Gabriel Marcel, the French Catholic philosopher, who went to Caux in a sceptical mood in 1956, was particularly interested in these events in Africa. 'What seems to me absolutely marvellous and providential,' he wrote, 'is the confluence that has come about between Moral Re-Armament and the young nations which are being born into freedom. In this, as in other ways, Frank Buchman has shown a truly prophetic sense.'16
As an example of Buchman's own impact upon African leaders, Marcel quotes the experience of the Tolon Na, a distinguished Muslim, then President of the Northern Territories Council of Ghana and later High Commissioner in Lagos. 'It was at one of the morning meetings at Caux,' the Tolon Na related. 'Frank was there, and someone spoke about stealing and what it cost the nation. Then turning to me, as I was standing close to him, with a smile on his face, Frank quietly asked, "When did you last steal?"
'This struck me like a depth charge. My heart leapt into my mouth. I retired to my room and prayed to Allah to take me into His loving care, repenting for all the evils I had done since childhood. As I lay there by myself I felt God was still waiting for a reply to Frank's question. It was the greatest challenge that I had ever faced in my life. I thought and thought. At last relief came when I decided to write down the number of times (as far as I could remember) that I had stolen since my infancy. I made a note to return all the textbooks that I had brought home from the schools in which I had taught; I also noted all the persons to whom I owed apologies for wrongs I had done them. I decided to live Frank's way of life.'17 Buchman himself had a profound respect for this man. He said once, 'If Jesus Christ came to earth now, he would look like the Tolon Na.'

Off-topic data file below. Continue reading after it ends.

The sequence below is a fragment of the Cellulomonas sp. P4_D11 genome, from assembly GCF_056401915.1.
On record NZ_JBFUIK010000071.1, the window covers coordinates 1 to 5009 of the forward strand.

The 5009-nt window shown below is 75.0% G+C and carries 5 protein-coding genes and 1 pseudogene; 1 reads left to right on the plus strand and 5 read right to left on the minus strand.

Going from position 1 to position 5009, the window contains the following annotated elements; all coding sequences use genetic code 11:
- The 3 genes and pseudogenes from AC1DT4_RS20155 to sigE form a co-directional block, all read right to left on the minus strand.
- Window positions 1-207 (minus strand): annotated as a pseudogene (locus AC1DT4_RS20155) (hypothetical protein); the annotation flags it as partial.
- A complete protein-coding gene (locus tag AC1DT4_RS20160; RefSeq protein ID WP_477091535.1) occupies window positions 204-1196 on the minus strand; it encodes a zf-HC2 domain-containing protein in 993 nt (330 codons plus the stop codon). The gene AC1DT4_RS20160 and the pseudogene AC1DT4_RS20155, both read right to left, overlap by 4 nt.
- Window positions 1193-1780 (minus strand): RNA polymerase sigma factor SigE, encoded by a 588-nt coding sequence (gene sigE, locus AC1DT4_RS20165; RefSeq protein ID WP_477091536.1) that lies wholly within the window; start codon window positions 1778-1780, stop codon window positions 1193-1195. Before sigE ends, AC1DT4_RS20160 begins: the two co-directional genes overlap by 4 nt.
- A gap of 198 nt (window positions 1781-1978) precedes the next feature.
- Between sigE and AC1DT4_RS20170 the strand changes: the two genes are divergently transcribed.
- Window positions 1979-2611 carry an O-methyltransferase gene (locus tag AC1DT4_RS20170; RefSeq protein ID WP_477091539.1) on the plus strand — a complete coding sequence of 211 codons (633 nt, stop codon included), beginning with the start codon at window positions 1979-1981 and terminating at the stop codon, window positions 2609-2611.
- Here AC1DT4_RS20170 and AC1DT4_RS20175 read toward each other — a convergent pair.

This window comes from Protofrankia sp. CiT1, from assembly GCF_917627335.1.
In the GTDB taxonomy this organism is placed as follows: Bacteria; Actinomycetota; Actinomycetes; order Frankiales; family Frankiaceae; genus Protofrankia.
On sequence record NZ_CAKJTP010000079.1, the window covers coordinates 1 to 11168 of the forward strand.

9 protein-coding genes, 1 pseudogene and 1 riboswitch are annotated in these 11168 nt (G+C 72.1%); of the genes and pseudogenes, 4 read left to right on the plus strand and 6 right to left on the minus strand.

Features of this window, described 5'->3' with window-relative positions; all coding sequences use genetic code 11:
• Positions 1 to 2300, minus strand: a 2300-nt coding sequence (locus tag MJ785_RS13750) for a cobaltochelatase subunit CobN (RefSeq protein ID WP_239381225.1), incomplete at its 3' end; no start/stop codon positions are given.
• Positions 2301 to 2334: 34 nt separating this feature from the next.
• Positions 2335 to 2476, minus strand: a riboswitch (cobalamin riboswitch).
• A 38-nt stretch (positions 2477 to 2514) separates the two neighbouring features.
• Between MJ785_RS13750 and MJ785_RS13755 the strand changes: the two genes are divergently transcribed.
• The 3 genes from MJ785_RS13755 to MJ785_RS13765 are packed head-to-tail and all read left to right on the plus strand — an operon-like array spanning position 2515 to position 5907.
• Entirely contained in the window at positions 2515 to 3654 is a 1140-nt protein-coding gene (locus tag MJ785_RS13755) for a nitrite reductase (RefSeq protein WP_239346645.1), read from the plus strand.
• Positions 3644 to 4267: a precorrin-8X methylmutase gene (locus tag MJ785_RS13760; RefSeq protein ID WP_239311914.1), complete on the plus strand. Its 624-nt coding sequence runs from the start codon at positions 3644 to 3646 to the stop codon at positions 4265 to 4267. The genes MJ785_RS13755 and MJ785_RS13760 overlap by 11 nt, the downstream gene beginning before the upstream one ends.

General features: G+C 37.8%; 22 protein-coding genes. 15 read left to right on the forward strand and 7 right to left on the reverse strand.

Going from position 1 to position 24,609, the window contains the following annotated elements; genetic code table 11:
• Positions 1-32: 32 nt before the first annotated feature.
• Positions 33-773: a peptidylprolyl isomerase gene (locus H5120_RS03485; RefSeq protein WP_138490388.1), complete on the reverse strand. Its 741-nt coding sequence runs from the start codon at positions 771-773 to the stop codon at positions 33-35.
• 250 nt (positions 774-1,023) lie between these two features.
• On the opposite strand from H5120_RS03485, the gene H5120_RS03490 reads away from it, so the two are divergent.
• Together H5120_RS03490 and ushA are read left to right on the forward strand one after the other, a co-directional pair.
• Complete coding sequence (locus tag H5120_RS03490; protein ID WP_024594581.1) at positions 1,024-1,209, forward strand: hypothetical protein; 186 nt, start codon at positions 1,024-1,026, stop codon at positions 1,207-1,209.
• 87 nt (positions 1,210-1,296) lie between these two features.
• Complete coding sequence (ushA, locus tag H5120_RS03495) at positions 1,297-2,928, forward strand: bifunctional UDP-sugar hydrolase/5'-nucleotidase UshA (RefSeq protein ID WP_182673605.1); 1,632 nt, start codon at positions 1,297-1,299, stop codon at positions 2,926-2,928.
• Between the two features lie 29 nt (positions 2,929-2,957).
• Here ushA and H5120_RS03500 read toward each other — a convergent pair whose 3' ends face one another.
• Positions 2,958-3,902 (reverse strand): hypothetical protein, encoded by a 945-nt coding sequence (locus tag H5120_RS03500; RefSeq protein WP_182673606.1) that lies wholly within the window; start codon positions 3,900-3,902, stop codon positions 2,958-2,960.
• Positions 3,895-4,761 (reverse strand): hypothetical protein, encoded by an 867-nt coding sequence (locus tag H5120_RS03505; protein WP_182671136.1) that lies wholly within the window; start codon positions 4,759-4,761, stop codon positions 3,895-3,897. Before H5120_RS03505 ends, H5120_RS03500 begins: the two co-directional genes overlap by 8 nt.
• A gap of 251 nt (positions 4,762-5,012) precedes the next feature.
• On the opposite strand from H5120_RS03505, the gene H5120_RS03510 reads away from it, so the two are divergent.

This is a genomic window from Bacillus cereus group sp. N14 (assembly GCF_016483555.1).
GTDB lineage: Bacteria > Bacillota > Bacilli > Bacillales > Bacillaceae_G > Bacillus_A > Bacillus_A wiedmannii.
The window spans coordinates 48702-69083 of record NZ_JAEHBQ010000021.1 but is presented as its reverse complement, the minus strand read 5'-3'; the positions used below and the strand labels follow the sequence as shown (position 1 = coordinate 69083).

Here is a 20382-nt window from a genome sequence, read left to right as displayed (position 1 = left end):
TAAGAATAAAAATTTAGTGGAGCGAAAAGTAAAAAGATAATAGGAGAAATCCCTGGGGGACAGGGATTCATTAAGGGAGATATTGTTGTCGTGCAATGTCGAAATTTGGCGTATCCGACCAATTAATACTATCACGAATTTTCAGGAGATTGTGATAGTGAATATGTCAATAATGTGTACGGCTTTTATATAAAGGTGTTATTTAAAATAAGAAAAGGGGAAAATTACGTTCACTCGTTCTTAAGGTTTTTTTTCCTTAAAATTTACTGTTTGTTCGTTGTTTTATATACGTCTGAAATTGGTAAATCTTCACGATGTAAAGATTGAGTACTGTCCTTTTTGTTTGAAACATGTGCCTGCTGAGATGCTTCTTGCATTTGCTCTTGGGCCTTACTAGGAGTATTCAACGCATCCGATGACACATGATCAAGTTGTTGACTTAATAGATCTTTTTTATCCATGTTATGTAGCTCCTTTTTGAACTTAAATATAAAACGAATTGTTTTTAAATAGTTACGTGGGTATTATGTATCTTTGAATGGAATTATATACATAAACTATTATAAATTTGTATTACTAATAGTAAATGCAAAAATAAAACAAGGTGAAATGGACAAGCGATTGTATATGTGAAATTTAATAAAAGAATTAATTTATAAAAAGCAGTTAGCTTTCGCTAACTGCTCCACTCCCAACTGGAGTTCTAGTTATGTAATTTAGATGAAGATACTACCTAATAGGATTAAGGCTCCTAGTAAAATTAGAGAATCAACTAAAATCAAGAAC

Buchman knew that the intense moral, ideological and psychological pressures upon African leaders would grow stronger. As early as 1949 Dr Nnamdi Azikiwe, President of the National Council of Nigeria and the Cameroons, was brought by a friend to a Moral Re-Armament home at a time when he had come to London to negotiate progress towards freedom, but was being vilified in the tabloid press as 'Black Mischief'. 'This is the first evening in England when I have ever been treated as an equal and expected to enjoy music and discuss things on an equal level with white men,' he commented. To the surprise of certain of his backers in Britain, including the Communist Daily Worker18, which wrongly suspected the Colonial Office of having a hand in it, he went on to Caux instead of to the Party-line Civil Rights Conference in Prague, from where he had been due to proceed to Moscow.*
(* I once told this story to Björn Hallström, who had been at that time editor of the Communist newspaper in Northern Sweden but had since left the Party. ‘You don’t need to tell me this story,’ he interrupted. ‘I was the man delegated to sit next to Zik on the plain to Prague. I had in my pocket a speech which we expected him to make which would be the signal for a prepared massacre of the British in Nigeria. But Zik never came, and when I got to Prague I was arrested for failing to bring him.’)